Judging Art in a post-modern world

If skill is a thing of the past – or at the least has become disassociated from the artist – and there are no standards by which to judge works, where are we left?

Too much philosophising can lead thinkers into blind alleys and back tracking is as hard a task as breaking new ground in thought. But a little back tracking is necessary to keep the interesting discoveries of Modernism while moving forward because right now we are stuck in a model of art that has remained unchanged for too long.

In 2016 when meeting with students at the Slade I was informed the new generation deals with art history better than the YBA. This was intersting as I believe that conceptualism threw everything out and impoverished itself. While giving us some fascinating insights it also produces the ridiculous – such as the mounds of scrunched up packaging paper from Amazon placed on a pedestal.

It is not sufficient to view the world in a unique way because we all do that. We have no choice we are all unique individuals and we filter reality in our own subtle ways even when agreeing with each other. So how do we actually set about judging the art we see?

This problem has confused the public and many artists. Judgment has gone nowhere even though critics have been diminished. But the reasons for judgment have been jumbled up and become enmeshed in the ‘everything is art’ concept of post-modernism. Everyone has their own discernment and everyone has ideas of what is art, what is artistic, what is crafted and what is crafted well. But the voice of discernment is silenced by the fear that we cannot upset the social science mantra that we are all artists. If that were true we would not be living in the world we are living in. It is far more true to say that we are all salesmen but it is simply wrong to say we are all artists. Even if we were all engaged in artistic activity which we are not, some would have a better eye than others. To notice this is to be a critic and we all notice it.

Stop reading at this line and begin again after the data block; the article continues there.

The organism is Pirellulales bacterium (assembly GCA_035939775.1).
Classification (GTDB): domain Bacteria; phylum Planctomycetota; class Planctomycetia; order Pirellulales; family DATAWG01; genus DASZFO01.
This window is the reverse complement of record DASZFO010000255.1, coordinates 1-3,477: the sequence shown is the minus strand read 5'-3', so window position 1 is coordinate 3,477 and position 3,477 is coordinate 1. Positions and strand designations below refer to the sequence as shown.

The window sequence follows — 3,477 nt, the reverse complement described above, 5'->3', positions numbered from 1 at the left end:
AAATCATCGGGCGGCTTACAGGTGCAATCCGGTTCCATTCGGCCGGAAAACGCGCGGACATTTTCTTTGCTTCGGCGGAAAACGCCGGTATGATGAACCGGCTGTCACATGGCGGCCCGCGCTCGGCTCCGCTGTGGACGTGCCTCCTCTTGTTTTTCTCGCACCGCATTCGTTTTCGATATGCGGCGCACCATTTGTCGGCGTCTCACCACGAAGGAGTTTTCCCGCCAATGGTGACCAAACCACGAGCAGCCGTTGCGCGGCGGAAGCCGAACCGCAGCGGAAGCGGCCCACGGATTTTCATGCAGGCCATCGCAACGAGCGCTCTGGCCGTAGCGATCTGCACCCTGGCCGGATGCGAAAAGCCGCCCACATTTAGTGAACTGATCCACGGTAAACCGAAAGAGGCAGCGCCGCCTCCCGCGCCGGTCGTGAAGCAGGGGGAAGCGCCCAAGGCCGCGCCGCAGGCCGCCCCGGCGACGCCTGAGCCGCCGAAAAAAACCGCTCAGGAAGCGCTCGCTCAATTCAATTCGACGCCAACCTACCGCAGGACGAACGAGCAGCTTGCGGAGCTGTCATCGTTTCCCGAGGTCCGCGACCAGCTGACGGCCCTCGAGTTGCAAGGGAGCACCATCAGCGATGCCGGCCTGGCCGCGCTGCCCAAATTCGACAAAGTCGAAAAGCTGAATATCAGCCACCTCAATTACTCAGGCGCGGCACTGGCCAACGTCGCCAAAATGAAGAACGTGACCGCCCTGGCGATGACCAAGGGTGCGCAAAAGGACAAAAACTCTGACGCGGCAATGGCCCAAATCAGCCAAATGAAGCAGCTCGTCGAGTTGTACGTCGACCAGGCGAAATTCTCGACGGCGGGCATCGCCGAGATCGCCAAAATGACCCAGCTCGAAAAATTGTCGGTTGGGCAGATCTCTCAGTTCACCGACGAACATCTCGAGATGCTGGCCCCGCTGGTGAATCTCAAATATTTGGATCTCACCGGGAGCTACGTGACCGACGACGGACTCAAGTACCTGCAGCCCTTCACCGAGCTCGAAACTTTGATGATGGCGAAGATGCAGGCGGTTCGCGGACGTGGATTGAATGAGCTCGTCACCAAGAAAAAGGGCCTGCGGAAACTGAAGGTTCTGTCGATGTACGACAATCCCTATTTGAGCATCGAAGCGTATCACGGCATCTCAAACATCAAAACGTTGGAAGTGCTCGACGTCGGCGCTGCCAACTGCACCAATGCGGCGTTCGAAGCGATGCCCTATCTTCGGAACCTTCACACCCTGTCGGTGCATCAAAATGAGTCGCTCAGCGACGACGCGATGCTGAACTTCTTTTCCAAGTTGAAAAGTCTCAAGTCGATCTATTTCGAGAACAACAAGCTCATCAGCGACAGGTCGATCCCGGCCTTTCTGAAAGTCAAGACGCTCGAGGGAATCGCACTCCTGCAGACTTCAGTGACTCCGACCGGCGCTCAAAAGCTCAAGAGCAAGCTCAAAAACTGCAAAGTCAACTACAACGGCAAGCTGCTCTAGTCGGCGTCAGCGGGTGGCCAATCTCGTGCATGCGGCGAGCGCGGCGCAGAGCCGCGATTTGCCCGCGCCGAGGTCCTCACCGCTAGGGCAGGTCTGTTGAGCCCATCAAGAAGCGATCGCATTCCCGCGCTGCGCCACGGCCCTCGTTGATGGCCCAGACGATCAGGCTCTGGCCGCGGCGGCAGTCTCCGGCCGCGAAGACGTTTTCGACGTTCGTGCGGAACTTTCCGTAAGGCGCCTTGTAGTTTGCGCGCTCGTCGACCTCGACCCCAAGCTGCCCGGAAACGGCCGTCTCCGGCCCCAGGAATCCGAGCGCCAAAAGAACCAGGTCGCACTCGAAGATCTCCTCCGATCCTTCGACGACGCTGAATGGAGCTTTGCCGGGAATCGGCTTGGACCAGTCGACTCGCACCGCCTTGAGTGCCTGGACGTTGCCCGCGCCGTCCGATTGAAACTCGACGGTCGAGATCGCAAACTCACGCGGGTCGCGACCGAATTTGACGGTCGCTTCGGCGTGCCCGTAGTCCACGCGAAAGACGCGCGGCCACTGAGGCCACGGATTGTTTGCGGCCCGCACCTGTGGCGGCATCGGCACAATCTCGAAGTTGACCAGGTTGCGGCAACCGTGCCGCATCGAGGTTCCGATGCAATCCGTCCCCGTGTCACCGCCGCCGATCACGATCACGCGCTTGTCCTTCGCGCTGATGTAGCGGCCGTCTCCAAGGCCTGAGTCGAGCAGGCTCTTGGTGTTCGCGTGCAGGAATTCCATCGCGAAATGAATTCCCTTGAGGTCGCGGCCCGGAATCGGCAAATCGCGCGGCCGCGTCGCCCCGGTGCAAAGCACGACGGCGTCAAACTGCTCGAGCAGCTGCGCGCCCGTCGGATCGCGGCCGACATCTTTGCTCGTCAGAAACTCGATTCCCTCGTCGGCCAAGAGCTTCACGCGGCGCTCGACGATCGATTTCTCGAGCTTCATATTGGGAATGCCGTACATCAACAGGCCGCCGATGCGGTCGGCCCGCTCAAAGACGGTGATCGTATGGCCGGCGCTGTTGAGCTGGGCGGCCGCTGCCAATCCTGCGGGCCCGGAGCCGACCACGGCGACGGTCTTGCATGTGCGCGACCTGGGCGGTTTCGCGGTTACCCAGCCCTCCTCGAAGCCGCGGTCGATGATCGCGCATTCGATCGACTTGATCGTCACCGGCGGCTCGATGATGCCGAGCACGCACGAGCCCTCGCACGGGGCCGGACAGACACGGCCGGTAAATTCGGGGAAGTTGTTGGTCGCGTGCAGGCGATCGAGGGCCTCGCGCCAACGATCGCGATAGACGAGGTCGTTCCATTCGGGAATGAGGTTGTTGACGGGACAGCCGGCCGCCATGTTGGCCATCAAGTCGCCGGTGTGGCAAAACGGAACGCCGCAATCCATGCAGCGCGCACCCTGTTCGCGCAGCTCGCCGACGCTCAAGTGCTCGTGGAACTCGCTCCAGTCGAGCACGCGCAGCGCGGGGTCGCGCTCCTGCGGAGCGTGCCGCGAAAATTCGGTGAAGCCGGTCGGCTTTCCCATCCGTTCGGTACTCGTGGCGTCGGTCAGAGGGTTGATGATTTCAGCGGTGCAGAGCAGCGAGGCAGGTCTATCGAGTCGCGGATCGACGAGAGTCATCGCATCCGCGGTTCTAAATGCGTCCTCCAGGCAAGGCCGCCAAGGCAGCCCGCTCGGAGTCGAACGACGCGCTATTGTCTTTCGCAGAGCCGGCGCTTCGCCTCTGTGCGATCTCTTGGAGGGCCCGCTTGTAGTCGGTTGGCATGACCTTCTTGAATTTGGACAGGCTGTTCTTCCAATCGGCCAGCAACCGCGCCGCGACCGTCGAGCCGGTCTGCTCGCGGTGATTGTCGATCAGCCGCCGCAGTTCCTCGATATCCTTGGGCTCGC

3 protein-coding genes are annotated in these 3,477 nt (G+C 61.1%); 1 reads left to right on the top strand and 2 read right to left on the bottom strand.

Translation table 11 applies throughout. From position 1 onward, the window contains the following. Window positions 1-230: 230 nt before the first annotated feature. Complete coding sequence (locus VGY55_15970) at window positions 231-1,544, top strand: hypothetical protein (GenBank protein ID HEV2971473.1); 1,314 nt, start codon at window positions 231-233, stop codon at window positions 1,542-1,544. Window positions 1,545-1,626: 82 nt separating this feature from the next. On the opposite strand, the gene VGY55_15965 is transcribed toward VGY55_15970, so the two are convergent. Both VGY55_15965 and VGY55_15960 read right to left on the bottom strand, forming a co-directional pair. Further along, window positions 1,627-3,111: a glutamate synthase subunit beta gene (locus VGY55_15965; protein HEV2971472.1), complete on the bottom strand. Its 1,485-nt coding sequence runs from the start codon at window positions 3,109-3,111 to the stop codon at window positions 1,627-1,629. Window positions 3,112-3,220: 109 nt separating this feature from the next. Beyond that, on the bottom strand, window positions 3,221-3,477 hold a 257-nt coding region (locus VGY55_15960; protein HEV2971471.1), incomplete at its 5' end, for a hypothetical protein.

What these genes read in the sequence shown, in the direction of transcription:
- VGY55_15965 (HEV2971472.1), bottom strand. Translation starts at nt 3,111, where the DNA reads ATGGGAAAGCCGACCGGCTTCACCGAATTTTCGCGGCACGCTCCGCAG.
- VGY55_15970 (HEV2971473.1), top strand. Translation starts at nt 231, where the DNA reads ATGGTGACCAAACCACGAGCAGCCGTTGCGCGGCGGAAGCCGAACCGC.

Rethinking where we are is the next vital step in art history. To achieve that wisely we must rethink Duchamp, analyse government patronage of the arts and make public discourse the centre engagement because it is in discerning words we will find the future, for words and art have always gone hand-in-hand and it was their disconnection that has debilitated art.

Daniel Nanavati

Volume 31 no. 5 page 7

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